There are some pretty funny quotes of historical people complaining about kids back then doing linguistic things that now seem totally unremarkable. So let’s cut to the chase and celebrate linguistic innovation while it’s happening. In episode 7 of Lingthusiasm, your hosts Lauren Gawne and Gretchen McCulloch explore how far back we can trace complaints about the language of Kids These Days, why linguistic discrimination is harmful, and why “be like”, hyperbolic “literally”, and other...
06: All the sounds in all the languages - The International Phonetic Alphabet
English writing is hugely inconsistent: is “ough” pronounced as in cough, though, through, thought, rough, plough, or thorough? And once you start adding in other languages with different conventions and writing systems, things get even more complicated. How’s a person supposed to know whether to pronounce “j” as in Jane, Juan, Johan, Jeanne, or Jing? In the 1800s, linguists decided to create a single alphabet that could represent any sound spoken in any human language. After several...
05: Colour words around the world and inside your brain
Red, orange, yellow, grue, and purple? Not so fast – while many languages don’t distinguish between green and blue, it’s unlikely that a language would lump these two together while also having distinct words for “orange” and “purple”. But how do we know this? What kinds of ways do different languages carve up the colour spectrum? Why does English say “redhead” instead of “orangehead”? How do colour words interact with smells, reading, and the human brain? In episode 5 of the podcast...
04: Inside the Word of the Year vote
Every January, hundreds of linguists gather in a conference room somewhere in the US to discuss and vote for the Word of the Year. It’s the longest-running and most public WotY proceedings, and it’s part of the annual meeting of the American Dialect Society, a sister society of the Linguistic Society of America. Gretchen was there this year and the past few years, while Lauren has never been (but actively reads the #woty16 hashtag on twitter!). We discuss what the ADS Word of the Year vote...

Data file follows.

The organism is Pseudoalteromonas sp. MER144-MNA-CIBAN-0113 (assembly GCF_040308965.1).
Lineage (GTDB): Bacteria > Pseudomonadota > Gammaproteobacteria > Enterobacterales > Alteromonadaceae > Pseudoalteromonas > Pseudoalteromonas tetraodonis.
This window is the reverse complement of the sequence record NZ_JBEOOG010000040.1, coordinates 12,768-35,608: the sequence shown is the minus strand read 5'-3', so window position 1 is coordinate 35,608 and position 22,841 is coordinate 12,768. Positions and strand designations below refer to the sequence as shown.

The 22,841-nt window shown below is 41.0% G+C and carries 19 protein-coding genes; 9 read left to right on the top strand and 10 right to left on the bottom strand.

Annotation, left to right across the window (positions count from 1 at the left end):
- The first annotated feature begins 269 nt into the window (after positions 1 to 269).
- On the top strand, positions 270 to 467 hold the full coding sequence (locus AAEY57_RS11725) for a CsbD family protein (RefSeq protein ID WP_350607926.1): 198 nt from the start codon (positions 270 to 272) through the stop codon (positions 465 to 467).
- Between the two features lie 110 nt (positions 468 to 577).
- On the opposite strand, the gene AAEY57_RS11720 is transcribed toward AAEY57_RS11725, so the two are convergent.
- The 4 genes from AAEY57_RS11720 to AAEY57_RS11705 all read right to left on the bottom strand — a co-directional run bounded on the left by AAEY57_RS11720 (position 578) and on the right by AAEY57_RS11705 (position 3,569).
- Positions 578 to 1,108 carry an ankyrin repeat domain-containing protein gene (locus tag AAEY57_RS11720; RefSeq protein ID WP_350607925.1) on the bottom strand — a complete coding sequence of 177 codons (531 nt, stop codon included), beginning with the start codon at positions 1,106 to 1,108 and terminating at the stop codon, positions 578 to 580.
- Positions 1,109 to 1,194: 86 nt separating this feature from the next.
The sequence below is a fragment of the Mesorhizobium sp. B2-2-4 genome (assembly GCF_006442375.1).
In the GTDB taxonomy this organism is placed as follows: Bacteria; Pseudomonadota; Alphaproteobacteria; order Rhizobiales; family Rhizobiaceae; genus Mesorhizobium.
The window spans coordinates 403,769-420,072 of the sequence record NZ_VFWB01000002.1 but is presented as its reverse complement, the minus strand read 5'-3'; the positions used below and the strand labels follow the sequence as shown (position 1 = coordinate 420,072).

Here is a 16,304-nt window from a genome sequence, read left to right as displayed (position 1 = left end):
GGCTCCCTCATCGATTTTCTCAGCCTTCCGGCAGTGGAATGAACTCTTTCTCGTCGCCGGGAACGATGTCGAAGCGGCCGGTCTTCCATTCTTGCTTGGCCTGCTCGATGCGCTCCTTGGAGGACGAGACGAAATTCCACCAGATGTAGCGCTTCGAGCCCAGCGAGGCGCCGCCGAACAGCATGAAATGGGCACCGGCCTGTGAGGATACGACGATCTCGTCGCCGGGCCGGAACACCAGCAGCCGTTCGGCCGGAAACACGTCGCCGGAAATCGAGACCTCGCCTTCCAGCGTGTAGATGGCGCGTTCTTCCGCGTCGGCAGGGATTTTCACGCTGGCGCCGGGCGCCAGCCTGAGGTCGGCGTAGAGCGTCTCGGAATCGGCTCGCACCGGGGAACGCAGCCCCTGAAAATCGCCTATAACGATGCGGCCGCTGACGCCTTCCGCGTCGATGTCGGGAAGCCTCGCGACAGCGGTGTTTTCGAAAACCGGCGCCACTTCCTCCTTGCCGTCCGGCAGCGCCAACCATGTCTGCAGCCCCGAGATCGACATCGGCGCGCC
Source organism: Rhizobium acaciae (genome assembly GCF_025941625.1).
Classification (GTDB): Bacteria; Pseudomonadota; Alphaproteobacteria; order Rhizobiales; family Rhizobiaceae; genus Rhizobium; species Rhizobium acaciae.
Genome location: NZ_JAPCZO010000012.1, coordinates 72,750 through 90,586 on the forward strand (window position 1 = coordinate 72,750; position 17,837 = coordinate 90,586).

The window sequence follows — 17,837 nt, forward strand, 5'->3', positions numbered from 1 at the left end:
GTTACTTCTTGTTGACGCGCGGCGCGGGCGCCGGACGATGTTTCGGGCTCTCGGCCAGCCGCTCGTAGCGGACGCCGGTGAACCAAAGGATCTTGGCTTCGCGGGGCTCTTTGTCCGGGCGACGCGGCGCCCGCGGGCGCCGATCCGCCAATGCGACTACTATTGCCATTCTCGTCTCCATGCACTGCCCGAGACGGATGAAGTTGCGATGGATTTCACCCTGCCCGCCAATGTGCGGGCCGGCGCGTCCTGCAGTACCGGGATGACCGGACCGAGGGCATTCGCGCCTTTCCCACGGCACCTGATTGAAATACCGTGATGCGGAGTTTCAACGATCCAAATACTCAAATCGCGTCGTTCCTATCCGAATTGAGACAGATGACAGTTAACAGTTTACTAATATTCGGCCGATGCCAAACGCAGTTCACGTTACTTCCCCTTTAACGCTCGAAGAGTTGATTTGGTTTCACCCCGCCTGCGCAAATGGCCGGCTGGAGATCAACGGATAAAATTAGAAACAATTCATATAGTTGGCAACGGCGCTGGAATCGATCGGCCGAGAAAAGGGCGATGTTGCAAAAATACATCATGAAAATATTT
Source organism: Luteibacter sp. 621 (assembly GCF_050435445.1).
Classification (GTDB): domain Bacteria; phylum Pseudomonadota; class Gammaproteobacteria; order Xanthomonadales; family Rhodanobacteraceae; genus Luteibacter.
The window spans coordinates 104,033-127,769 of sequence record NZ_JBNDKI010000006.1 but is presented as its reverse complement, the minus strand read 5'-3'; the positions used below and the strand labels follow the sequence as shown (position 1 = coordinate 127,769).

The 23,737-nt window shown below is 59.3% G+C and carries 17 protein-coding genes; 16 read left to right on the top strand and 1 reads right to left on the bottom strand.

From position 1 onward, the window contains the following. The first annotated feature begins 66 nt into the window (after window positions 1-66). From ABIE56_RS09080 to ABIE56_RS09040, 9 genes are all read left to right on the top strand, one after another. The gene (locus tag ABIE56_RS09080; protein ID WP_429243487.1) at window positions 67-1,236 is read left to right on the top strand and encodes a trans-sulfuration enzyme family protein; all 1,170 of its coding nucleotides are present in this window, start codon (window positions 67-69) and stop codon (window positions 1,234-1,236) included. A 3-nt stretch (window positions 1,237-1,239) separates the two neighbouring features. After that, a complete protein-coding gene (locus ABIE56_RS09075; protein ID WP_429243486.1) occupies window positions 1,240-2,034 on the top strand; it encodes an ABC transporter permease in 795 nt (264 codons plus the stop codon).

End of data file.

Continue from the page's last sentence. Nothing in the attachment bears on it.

03: Arrival of the Linguists
Lingthusiasm Episode 3: Arrival of the linguists Linguists are very excited about the movie Arrival, because it stars a linguist saving the day by figuring out how to talk with aliens. Which, if you compare it to previous linguists in film (being obnoxious to poor flower girls, for example) is a vast improvement. In this episode of the podcast that’s enthusiastic about linguistics, Gretchen and Lauren come to you having just watched Arrival, to tell you what it got right and wrong about...
Lingthusiasm 01: Speaking a single language won’t bring about world peace
Wouldn’t it solve so many problems in the world if everyone just spoke the same language? Not so fast! Lingthusiasm is a brand-new podcast that’s enthusiastic about linguistics, hosted by Lauren Gawne of Superlinguo and Gretchen McCulloch of All Things Linguistic. In this first episode of Lingthusiasm, Gretchen and Lauren discuss the “one language equals peace” fallacy, and whether speaking the same words means that people will necessarily agree with each other (spoiler: no). But the...